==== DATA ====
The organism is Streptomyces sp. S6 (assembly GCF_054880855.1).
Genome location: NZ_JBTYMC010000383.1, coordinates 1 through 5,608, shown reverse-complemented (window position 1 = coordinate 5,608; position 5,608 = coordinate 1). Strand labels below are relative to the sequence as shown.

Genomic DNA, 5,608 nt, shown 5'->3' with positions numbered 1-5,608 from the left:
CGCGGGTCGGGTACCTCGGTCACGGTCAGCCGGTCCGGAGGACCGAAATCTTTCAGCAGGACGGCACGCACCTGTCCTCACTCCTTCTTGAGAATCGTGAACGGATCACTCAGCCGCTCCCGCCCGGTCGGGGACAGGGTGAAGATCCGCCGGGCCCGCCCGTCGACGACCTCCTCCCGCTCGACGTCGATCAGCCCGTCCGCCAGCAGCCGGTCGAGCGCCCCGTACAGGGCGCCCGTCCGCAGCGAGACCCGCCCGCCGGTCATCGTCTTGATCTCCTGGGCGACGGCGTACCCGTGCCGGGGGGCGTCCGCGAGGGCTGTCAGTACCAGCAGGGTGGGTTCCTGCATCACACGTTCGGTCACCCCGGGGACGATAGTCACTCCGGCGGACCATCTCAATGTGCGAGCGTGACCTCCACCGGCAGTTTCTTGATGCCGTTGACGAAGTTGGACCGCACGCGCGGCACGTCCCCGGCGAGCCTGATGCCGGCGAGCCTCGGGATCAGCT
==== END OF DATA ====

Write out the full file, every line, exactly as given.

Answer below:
The organism is Streptomyces sp. S6 (assembly GCF_054880855.1).
Genome location: NZ_JBTYMC010000383.1, coordinates 1 through 5,608, shown reverse-complemented (window position 1 = coordinate 5,608; position 5,608 = coordinate 1). Strand labels below are relative to the sequence as shown.

Genomic DNA, 5,608 nt, shown 5'->3' with positions numbered 1-5,608 from the left:
CGCGGGTCGGGTACCTCGGTCACGGTCAGCCGGTCCGGAGGACCGAAATCTTTCAGCAGGACGGCACGCACCTGTCCTCACTCCTTCTTGAGAATCGTGAACGGATCACTCAGCCGCTCCCGCCCGGTCGGGGACAGGGTGAAGATCCGCCGGGCCCGCCCGTCGACGACCTCCTCCCGCTCGACGTCGATCAGCCCGTCCGCCAGCAGCCGGTCGAGCGCCCCGTACAGGGCGCCCGTCCGCAGCGAGACCCGCCCGCCGGTCATCGTCTTGATCTCCTGGGCGACGGCGTACCCGTGCCGGGGGGCGTCCGCGAGGGCTGTCAGTACCAGCAGGGTGGGTTCCTGCATCACACGTTCGGTCACCCCGGGGACGATAGTCACTCCGGCGGACCATCTCAATGTGCGAGCGTGACCTCCACCGGCAGTTTCTTGATGCCGTTGACGAAGTTGGACCGCACGCGCGGCACGTCCCCGGCGAGCCTGATGCCGGCGAGCCTCGGGATCAGCT